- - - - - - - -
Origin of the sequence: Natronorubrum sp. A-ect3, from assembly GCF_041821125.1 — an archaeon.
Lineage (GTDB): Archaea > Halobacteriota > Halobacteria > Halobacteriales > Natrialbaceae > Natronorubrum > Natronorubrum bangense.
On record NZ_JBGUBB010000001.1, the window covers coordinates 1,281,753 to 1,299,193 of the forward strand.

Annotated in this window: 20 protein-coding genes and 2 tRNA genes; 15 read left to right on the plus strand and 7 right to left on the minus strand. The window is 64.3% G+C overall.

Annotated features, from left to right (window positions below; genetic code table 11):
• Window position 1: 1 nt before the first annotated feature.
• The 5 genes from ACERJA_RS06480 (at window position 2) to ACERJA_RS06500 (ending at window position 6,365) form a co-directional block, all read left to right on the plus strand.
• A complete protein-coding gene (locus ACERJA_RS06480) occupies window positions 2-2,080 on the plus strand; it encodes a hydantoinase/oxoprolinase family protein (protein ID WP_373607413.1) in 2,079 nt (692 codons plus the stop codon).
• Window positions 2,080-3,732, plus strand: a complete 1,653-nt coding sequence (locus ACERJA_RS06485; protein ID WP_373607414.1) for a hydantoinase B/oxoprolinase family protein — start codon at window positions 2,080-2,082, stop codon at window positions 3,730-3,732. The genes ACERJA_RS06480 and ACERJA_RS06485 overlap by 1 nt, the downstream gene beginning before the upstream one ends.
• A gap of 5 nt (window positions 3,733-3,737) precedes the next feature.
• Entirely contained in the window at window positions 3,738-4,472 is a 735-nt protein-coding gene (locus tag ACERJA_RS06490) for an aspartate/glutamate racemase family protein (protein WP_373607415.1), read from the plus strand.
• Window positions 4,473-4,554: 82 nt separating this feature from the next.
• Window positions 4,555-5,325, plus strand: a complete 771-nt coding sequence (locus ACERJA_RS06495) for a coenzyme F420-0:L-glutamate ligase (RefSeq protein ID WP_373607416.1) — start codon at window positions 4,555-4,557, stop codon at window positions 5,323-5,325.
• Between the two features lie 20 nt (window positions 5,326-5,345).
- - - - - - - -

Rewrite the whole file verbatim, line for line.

Origin of the sequence: Natronorubrum sp. A-ect3, from assembly GCF_041821125.1 — an archaeon.
Lineage (GTDB): Archaea > Halobacteriota > Halobacteria > Halobacteriales > Natrialbaceae > Natronorubrum > Natronorubrum bangense.
On record NZ_JBGUBB010000001.1, the window covers coordinates 1,281,753 to 1,299,193 of the forward strand.

Annotated in this window: 20 protein-coding genes and 2 tRNA genes; 15 read left to right on the plus strand and 7 right to left on the minus strand. The window is 64.3% G+C overall.

Annotated features, from left to right (window positions below; genetic code table 11):
• Window position 1: 1 nt before the first annotated feature.
• The 5 genes from ACERJA_RS06480 (at window position 2) to ACERJA_RS06500 (ending at window position 6,365) form a co-directional block, all read left to right on the plus strand.
• A complete protein-coding gene (locus ACERJA_RS06480) occupies window positions 2-2,080 on the plus strand; it encodes a hydantoinase/oxoprolinase family protein (protein ID WP_373607413.1) in 2,079 nt (692 codons plus the stop codon).
• Window positions 2,080-3,732, plus strand: a complete 1,653-nt coding sequence (locus ACERJA_RS06485; protein ID WP_373607414.1) for a hydantoinase B/oxoprolinase family protein — start codon at window positions 2,080-2,082, stop codon at window positions 3,730-3,732. The genes ACERJA_RS06480 and ACERJA_RS06485 overlap by 1 nt, the downstream gene beginning before the upstream one ends.
• A gap of 5 nt (window positions 3,733-3,737) precedes the next feature.
• Entirely contained in the window at window positions 3,738-4,472 is a 735-nt protein-coding gene (locus tag ACERJA_RS06490) for an aspartate/glutamate racemase family protein (protein WP_373607415.1), read from the plus strand.
• Window positions 4,473-4,554: 82 nt separating this feature from the next.
• Window positions 4,555-5,325, plus strand: a complete 771-nt coding sequence (locus ACERJA_RS06495) for a coenzyme F420-0:L-glutamate ligase (RefSeq protein ID WP_373607416.1) — start codon at window positions 4,555-4,557, stop codon at window positions 5,323-5,325.
• Between the two features lie 20 nt (window positions 5,326-5,345).